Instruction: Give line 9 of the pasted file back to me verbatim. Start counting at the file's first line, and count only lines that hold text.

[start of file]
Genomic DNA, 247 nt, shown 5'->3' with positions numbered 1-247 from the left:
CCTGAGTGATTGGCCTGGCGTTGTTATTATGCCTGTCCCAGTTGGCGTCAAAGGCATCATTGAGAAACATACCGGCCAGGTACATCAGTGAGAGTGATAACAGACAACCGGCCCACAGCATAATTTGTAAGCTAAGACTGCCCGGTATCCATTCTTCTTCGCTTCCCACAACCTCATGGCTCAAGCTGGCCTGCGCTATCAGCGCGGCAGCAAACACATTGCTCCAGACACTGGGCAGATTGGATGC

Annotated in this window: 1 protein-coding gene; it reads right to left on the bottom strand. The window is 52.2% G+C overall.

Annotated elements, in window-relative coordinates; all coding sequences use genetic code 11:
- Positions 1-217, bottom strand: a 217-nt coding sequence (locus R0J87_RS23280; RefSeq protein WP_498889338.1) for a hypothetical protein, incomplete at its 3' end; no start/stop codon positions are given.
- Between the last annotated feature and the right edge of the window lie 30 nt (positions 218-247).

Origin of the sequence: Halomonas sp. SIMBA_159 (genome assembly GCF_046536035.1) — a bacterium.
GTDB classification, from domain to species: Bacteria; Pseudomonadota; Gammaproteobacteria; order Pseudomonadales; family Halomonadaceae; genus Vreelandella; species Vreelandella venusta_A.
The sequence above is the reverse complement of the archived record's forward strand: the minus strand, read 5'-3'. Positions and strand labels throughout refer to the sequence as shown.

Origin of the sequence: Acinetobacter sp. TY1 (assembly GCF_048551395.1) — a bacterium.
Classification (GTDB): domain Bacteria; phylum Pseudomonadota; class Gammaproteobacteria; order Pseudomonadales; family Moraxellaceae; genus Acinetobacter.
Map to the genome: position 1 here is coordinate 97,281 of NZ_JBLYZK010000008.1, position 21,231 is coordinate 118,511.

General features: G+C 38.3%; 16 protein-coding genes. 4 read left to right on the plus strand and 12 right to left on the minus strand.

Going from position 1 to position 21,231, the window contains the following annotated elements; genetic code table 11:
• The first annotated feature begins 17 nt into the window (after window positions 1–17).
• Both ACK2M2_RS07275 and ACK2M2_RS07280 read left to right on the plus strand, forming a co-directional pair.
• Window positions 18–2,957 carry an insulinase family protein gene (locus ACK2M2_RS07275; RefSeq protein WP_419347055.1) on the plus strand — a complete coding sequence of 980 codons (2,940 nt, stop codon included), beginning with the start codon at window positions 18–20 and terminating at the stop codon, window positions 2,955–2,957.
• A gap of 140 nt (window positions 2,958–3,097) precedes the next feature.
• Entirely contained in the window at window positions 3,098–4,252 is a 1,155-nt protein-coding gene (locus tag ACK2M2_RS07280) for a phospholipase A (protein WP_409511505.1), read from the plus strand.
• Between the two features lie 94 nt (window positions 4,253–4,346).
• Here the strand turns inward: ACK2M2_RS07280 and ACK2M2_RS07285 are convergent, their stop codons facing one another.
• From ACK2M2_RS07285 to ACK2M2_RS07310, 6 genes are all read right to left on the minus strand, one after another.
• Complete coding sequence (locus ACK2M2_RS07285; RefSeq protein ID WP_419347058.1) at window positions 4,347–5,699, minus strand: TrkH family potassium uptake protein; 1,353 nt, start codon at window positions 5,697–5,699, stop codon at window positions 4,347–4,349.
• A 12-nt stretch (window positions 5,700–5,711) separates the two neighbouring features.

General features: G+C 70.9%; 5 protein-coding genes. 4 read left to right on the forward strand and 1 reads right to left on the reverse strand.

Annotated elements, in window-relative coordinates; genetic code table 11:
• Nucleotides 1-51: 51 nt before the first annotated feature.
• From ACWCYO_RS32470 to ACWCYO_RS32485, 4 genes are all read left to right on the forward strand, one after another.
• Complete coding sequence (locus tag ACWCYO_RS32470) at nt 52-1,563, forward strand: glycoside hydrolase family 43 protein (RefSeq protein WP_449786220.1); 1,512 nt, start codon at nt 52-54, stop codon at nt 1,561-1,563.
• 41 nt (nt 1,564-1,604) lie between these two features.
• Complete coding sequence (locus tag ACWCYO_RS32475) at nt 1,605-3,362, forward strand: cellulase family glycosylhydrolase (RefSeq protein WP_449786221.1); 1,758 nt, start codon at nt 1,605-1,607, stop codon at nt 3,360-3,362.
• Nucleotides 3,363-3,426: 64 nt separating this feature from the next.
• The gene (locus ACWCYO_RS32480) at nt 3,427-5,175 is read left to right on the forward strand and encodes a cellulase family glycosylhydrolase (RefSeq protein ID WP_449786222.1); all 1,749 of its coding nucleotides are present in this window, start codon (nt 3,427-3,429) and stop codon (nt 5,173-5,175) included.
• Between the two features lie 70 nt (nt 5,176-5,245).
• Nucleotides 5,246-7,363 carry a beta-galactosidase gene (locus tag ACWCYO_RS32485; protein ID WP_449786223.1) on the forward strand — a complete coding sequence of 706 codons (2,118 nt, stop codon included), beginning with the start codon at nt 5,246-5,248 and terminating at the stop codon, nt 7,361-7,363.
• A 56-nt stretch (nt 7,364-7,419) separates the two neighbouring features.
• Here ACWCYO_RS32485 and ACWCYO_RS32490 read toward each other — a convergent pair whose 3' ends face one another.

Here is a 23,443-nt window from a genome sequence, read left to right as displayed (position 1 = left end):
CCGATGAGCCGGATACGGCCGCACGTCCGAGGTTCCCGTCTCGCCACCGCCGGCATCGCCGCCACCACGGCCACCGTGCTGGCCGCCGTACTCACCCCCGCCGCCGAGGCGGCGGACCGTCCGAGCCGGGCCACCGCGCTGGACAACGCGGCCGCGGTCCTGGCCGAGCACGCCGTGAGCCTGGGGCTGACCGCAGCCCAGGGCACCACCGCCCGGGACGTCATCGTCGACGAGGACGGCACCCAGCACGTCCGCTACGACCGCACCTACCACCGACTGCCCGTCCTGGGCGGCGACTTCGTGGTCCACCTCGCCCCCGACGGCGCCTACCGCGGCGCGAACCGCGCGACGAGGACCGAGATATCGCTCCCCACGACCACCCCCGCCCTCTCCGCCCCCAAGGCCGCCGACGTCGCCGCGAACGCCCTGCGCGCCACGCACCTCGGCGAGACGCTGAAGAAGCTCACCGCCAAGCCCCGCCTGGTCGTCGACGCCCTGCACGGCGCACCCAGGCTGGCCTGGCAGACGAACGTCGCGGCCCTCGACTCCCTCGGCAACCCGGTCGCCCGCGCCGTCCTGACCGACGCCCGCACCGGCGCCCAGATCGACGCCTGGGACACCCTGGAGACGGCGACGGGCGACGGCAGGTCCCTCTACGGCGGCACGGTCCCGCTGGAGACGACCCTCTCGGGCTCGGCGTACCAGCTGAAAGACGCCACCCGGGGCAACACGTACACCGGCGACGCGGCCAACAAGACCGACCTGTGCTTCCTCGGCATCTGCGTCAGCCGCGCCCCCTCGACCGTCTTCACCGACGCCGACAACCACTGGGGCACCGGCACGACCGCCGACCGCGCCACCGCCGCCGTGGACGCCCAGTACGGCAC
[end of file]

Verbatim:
The sequence above is the reverse complement of the archived record's forward strand: the minus strand, read 5'-3'. Positions and strand labels throughout refer to the sequence as shown.